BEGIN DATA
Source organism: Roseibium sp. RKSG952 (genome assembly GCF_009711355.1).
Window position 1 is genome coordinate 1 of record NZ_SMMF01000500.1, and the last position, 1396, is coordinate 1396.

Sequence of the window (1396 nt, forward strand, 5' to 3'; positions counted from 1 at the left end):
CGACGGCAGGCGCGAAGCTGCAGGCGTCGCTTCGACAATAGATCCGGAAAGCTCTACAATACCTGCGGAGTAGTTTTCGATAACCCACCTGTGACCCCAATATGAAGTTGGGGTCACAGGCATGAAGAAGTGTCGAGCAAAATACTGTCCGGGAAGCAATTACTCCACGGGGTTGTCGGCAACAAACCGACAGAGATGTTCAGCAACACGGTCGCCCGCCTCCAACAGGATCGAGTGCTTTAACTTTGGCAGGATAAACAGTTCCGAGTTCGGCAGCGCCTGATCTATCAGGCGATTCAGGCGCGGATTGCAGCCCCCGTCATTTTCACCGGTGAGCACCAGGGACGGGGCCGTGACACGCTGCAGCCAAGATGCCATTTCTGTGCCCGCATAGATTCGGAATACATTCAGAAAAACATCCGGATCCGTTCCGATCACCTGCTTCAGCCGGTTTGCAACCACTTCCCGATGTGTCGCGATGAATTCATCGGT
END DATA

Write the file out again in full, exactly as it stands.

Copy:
Source organism: Roseibium sp. RKSG952 (genome assembly GCF_009711355.1).
Window position 1 is genome coordinate 1 of record NZ_SMMF01000500.1, and the last position, 1396, is coordinate 1396.

Sequence of the window (1396 nt, forward strand, 5' to 3'; positions counted from 1 at the left end):
CGACGGCAGGCGCGAAGCTGCAGGCGTCGCTTCGACAATAGATCCGGAAAGCTCTACAATACCTGCGGAGTAGTTTTCGATAACCCACCTGTGACCCCAATATGAAGTTGGGGTCACAGGCATGAAGAAGTGTCGAGCAAAATACTGTCCGGGAAGCAATTACTCCACGGGGTTGTCGGCAACAAACCGACAGAGATGTTCAGCAACACGGTCGCCCGCCTCCAACAGGATCGAGTGCTTTAACTTTGGCAGGATAAACAGTTCCGAGTTCGGCAGCGCCTGATCTATCAGGCGATTCAGGCGCGGATTGCAGCCCCCGTCATTTTCACCGGTGAGCACCAGGGACGGGGCCGTGACACGCTGCAGCCAAGATGCCATTTCTGTGCCCGCATAGATTCGGAATACATTCAGAAAAACATCCGGATCCGTTCCGATCACCTGCTTCAGCCGGTTTGCAACCACTTCCCGATGTGTCGCGATGAATTCATCGGT